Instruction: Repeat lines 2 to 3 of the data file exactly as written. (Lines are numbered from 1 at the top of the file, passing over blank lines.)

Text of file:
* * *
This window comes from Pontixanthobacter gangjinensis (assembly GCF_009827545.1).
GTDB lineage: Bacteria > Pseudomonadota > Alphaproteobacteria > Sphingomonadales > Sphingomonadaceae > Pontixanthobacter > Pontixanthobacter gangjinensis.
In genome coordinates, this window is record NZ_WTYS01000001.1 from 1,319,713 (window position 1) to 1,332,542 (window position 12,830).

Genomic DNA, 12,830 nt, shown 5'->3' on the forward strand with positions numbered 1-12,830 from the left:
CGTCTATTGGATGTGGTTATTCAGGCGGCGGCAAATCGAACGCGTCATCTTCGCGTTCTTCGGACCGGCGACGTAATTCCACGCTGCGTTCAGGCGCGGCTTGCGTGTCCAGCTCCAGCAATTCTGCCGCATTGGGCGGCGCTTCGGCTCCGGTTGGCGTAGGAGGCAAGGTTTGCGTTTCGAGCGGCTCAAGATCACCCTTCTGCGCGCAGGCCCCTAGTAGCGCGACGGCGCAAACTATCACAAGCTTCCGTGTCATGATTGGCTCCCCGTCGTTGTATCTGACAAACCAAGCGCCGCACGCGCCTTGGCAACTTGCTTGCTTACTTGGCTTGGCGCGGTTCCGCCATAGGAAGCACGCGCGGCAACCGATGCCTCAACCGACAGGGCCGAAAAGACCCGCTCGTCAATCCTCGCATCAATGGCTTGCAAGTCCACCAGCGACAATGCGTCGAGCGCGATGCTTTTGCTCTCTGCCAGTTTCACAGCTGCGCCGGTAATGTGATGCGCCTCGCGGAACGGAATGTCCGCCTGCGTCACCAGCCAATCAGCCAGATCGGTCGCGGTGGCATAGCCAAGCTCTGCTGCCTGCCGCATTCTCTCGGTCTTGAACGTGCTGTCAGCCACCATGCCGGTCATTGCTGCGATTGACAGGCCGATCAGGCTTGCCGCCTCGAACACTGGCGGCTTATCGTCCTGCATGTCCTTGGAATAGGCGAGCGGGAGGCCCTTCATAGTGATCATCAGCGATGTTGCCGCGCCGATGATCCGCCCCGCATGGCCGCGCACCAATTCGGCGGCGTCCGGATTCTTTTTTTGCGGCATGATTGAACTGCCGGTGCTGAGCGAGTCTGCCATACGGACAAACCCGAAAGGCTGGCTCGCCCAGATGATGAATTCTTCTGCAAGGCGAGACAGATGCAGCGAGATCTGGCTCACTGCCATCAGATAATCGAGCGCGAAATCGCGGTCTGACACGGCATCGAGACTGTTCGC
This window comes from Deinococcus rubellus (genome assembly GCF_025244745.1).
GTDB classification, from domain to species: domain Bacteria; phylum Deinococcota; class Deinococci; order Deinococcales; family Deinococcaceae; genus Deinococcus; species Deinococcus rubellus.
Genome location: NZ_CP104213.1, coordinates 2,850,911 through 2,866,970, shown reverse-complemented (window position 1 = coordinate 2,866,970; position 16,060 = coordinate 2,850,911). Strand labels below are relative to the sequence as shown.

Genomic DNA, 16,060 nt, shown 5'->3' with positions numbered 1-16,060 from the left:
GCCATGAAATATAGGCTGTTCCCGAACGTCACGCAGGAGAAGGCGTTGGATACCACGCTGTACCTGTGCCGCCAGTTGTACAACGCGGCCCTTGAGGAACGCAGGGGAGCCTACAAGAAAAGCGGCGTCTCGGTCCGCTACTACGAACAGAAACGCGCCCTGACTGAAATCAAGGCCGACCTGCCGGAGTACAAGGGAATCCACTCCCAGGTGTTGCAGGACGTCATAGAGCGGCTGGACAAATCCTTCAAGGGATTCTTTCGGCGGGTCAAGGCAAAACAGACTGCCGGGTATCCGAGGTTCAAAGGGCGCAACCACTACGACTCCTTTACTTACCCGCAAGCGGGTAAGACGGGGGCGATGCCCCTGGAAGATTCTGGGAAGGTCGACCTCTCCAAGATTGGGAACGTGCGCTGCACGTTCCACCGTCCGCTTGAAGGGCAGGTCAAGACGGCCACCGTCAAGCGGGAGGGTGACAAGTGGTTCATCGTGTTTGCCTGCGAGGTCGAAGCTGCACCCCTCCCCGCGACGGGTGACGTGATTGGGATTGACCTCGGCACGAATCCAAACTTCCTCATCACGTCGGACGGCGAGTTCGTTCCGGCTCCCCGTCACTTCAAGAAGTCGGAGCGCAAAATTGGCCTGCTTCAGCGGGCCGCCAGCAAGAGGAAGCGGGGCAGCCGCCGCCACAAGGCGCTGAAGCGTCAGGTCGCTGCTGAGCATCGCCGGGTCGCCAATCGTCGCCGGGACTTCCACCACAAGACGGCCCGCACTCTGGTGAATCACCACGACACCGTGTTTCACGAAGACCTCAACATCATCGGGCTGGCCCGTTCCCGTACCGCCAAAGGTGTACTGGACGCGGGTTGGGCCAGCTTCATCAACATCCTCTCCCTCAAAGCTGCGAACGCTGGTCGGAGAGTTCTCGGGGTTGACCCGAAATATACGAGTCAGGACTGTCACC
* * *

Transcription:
GTDB lineage: Bacteria > Pseudomonadota > Alphaproteobacteria > Sphingomonadales > Sphingomonadaceae > Pontixanthobacter > Pontixanthobacter gangjinensis.
In genome coordinates, this window is record NZ_WTYS01000001.1 from 1,319,713 (window position 1) to 1,332,542 (window position 12,830).